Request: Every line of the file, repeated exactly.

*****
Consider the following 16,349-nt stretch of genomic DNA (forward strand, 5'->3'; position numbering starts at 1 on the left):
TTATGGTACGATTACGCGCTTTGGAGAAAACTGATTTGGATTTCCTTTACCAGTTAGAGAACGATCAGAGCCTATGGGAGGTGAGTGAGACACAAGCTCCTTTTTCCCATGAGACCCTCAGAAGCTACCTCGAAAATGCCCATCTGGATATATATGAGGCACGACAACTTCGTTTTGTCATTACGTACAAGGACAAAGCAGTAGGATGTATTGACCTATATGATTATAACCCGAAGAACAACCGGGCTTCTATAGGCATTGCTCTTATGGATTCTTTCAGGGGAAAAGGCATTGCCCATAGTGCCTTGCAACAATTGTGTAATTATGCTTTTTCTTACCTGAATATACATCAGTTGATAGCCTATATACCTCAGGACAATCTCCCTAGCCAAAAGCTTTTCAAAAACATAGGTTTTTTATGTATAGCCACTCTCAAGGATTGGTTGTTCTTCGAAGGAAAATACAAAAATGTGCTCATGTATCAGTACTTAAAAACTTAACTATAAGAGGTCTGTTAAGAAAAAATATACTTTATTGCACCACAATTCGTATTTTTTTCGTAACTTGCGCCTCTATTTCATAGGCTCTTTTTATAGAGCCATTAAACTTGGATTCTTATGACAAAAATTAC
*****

Consider the following 16,349-nt stretch of genomic DNA (forward strand, 5'->3'; position numbering starts at 1 on the left):
TTATGGTACGATTACGCGCTTTGGAGAAAACTGATTTGGATTTCCTTTACCAGTTAGAGAACGATCAGAGCCTATGGGAGGTGAGTGAGACACAAGCTCCTTTTTCCCATGAGACCCTCAGAAGCTACCTCGAAAATGCCCATCTGGATATATATGAGGCACGACAACTTCGTTTTGTCATTACGTACAAGGACAAAGCAGTAGGATGTATTGACCTATATGATTATAACCCGAAGAACAACCGGGCTTCTATAGGCATTGCTCTTATGGATTCTTTCAGGGGAAAAGGCATTGCCCATAGTGCCTTGCAACAATTGTGTAATTATGCTTTTTCTTACCTGAATATACATCAGTTGATAGCCTATATACCTCAGGACAATCTCCCTAGCCAAAAGCTTTTCAAAAACATAGGTTTTTTATGTATAGCCACTCTCAAGGATTGGTTGTTCTTCGAAGGAAAATACAAAAATGTGCTCATGTATCAGTACTTAAAAACTTAACTATAAGAGGTCTGTTAAGAAAAAATATACTTTATTGCACCACAATTCGTATTTTTTTCGTAACTTGCGCCTCTATTTCATAGGCTCTTTTTATAGAGCCATTAAACTTGGATTCTTATGACAAAAATTAC